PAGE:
"This is less a story about systematic criminality than it is a story of systematic misperception. You had these facts in the financial world, and you could arrange them into different kinds of pictures. And the financial system arranged them into a pretty picture, but it was a false picture. And the question is why it did that. And it did that because there were incentives not to see the world as it was. I mean, people were being paid a lot of money to ignore some pretty basic simple things that were right under their noses."
Mr. Lewis has hit upon a basic fact of human nature that most people acknowledge is true about everyone except themselves -- a truth about all of us that we would be best served to keep in mind whenever we open our mouths. It's a truth that explains every financial bubble from the Dutch Tulip Craze of 1620 to the Dot-Com Bubble that ended in 2000 to the current mess we're in. Again, I quote Michael Lewis, this time from the March 16, 2010, episode of Fresh Air:
"This is why I think this is a story about human perception as much as anything else: I think people see what they're incentivized to see."
So, we can blame Wall Street all we want for the current recession, but the fact is that almost none of us was complaining when easy credit made us all feel like financial moguls. We were "incentivized" to see that housing prices and the stock market were only ever going to rise. The Big Short tells the story of the few people who saw easy credit for the trap it was.

The scary thing is that, as of now, we have done almost nothing to prevent another, similar recession from happening not only again but soon. There are scattered rumblings in the news that the state of commercial real-estate is much worse than anything that has happened in residential properties, which makes me wonder if another TARP will be needed once the extent of the toxicity of those assets comes to light. After all, it took over a year for investigators to parse the misdealings that undid Lehman Brothers. (And now, according to the New York Times, the SEC is inquiring about similar practices at other firms. As Robert Reich says in a blog post entitled, "Fraud On The Street," "Where on earth has the SEC been?") 

Interestingly, in interviews with both Terry Gross of Fresh Air and Jon Stewart of The Daily Show, Michael Lewis has had to defend the moral stature of the people he writes about in The Big Short. Both Ms. Gross and Mr. Stewart seemed to imply that the practice of short-selling securities (and, specifically, the practice of buying credit default swaps) is inherently destructive, perhaps reacting to the common perception that such instruments "bet against" the success of the financial market.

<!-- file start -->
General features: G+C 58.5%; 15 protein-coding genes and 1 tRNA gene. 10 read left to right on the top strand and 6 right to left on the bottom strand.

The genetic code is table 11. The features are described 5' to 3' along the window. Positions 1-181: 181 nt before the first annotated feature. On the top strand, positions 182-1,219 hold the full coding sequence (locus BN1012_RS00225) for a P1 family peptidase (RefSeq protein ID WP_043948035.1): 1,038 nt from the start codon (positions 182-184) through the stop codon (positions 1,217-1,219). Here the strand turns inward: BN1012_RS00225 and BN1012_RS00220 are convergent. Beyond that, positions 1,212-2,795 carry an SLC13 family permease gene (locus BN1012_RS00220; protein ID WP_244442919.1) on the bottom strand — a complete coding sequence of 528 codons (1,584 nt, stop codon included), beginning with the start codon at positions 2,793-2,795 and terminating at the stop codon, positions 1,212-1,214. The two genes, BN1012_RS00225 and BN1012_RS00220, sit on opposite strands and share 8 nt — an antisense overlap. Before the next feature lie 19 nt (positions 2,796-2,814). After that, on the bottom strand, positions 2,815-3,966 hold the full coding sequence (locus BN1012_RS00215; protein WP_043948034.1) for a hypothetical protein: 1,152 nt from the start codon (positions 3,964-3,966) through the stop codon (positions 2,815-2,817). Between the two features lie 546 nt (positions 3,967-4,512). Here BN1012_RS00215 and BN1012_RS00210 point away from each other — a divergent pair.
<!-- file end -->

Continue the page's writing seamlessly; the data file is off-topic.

Mr. Lewis countered those implications by asserting the instructional value of instruments like credit default swaps, as he said on The Daily Show:
 "The people in Wall Street firms actually forgot that they'd rigged the market. And the people who bet against these things are important because they create the only incentive in the system to bring bad news into the system."
"Bad news" is valuable, especially when good news proves to be just so much hot air. And the bearers of the bad news in The Big Short are such an interesting gallery of characters that I really cannot wait to dive into the book itself. As Mr. Lewis told the NPR show Wait Wait Don't Tell Me:
"There was this collection of oddballs and misfits who had bet on the collapse of the financial markets, and those are the main characters of this book. They had a view that was at variance with the entire financial system, and, if you want to have variant views, it helps to be variant."
Being one myself, I am a sucker for variant characters, especially ones whose outsider viewpoints made them millions of dollars while the rest of us stood around, wondering what the hell happened.

As soon as I finish The Big Short, I'll let you know how it is. I have high hopes.